Before the bell: What you need to know before the US market open

Billy Bambrough
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Deutsche Bank has been struggling with a turnaround for some time
Deutsche Bank has been struggling with a turnaround for some time (Source: Getty)

Germany has been forced to deny reports of a possible Deutsche Bank bailout after investors abandoned the troubled bank and megabrew is on after investors voted to approve the deal.

Here's what you need to know before the US market open at 2:30pm London time.

US futures are pointing up ahead of the open, though not by a lot. The S&P is up by 0.02 per cent, the Nasdaq is 0.10 per cent higher, while the Dow is up by 0.08 per cent. The US 10-year yield is up two basis points at 1.58 per cent.

European markets are broadly rising ahead of the US open, following a mixed session in China and a slump in Japan.

Don't bank on Deutsche

The German government has denied it is considering injecting billions of euros into beleaguered Deutsche Bank, following reports from a German newspaper it was preparing an emergency rescue package.

Meanwhile the beleaguered lender is set to welcome nearly £1bn of much needed capital after agreeing to sell Abbey Life to specialist life insurer Phoenix.

"This transaction will also strengthen Deutsche Bank’s capital position. We continue to build a simpler and better Deutsche Bank," said chief executive John Cryan.

Megabrew set for October top off

SABMiller investors have given the green light to Anheuser-Busch InBev’s £79bn Megabrew merger.

Minority shareholders for the FTSE 100 drinks giant voted overwhelmingly in favour of the deal, one of the largest in corporate history, with more than 95.5 per cent of votes cast in support.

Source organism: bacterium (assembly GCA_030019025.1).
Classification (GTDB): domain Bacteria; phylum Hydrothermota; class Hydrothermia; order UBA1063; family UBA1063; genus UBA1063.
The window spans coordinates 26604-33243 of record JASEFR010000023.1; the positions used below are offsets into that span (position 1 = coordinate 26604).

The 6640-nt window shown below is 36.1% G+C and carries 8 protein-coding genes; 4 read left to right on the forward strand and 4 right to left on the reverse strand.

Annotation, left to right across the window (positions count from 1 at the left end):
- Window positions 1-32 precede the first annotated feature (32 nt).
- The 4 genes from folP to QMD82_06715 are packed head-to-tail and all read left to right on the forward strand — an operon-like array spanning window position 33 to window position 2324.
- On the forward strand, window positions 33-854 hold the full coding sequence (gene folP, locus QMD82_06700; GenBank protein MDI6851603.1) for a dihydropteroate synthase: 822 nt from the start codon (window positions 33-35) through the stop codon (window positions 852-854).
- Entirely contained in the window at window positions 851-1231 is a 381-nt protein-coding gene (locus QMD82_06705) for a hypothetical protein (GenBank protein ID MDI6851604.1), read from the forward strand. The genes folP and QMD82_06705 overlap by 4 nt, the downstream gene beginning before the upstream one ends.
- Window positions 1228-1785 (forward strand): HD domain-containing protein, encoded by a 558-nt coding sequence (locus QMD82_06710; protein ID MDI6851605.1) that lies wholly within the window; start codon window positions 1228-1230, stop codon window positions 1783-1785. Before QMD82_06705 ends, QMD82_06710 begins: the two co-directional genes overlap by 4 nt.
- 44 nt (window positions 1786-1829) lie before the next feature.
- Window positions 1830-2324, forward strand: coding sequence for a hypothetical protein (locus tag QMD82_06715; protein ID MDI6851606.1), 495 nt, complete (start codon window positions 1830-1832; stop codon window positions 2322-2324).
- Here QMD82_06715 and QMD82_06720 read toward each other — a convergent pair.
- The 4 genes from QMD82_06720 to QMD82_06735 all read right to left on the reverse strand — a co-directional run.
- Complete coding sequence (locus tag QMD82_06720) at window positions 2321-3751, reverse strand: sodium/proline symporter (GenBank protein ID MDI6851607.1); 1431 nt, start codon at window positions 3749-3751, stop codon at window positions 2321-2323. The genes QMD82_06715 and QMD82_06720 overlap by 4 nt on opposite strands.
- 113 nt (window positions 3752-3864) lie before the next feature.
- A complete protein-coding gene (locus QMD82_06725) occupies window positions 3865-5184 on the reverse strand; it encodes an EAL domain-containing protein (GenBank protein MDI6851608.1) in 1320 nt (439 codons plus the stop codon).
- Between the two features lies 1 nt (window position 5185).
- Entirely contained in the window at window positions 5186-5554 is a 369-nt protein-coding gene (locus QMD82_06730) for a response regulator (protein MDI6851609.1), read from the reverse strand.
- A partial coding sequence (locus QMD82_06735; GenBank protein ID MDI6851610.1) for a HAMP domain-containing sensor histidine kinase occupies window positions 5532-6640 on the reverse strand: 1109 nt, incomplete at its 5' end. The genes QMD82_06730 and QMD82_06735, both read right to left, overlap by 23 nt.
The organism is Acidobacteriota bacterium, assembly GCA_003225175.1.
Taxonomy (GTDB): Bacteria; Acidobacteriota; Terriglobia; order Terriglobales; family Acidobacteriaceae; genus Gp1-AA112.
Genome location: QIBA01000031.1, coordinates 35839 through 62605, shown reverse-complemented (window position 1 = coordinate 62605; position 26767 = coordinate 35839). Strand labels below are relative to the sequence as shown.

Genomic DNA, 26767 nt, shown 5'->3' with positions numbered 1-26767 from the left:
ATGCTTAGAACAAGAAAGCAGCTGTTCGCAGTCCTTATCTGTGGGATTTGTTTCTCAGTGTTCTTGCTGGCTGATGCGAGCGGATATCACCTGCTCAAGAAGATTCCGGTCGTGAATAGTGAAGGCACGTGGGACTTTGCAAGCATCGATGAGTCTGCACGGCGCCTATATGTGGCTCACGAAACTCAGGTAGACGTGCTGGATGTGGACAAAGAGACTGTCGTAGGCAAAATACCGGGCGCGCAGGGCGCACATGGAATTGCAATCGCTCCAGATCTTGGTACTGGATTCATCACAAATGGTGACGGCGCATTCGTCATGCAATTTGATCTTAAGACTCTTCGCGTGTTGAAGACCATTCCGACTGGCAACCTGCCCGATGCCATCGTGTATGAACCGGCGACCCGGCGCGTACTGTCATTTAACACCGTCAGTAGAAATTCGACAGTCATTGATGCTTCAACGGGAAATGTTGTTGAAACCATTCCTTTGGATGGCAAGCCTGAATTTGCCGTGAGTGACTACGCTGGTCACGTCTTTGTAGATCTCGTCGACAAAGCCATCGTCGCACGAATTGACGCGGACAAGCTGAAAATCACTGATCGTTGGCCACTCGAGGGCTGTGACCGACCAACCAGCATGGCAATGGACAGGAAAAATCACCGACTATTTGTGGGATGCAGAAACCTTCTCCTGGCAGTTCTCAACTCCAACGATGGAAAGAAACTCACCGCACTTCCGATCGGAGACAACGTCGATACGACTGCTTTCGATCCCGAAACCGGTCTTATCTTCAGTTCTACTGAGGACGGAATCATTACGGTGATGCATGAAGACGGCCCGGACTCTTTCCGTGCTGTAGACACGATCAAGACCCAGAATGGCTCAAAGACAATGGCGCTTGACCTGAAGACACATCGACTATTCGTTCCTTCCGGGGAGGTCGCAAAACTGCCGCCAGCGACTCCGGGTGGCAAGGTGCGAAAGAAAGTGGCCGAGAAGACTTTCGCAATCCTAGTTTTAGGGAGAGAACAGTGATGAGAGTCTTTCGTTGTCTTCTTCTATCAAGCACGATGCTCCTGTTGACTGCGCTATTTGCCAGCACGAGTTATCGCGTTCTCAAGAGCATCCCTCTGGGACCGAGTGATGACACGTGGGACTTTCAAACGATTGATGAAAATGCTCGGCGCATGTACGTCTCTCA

All shareholder hurdles for the mega-merger have now been passed, as stock holders at Anheuser-Busch InBev also backed the proposed tie-up at a meeting in Brussels today, paving the way for the deal to complete in October.

Stocks to watch

Oil majors will be in the spotlight as Opec oil chiefs meeting in Algeria.

Oil prices have sunk earlier this week as investors scale back their expectations of a deal to curb output between some of the world's biggest suppliers.

Rival producers Iran and Saudi Arabia have both poured water on the possibility of a deal being reached to limit oil exports, which have remained at record highs all year. Both countries have said the meetings this week are purely "consultative" and will result in no formal agreements.

Two leading Wells Fargo executives have agreed to forfeit a total of $60m (£46m) of their own remuneration following an investigation into the US bank's sales practices.

Chief executive John Stumpf will forego shares worth $41m and Carrie Tolstedt, the former head of the retail division, will miss out on $19m of shares after the company board ordered an investigation.

Companies reporting today

Former smartphone king Blackberry has posted a 31.8 per cent fall in second quarter revenue and a net loss of $372m. It also announced it would no longer be making its own hardware, but would outsource it to third party companies.

It's instead going to focus on software and services.

In economic news

Durable goods orders are out ahead of the open, while the latest Department of Energy crude oil inventories are out just after.

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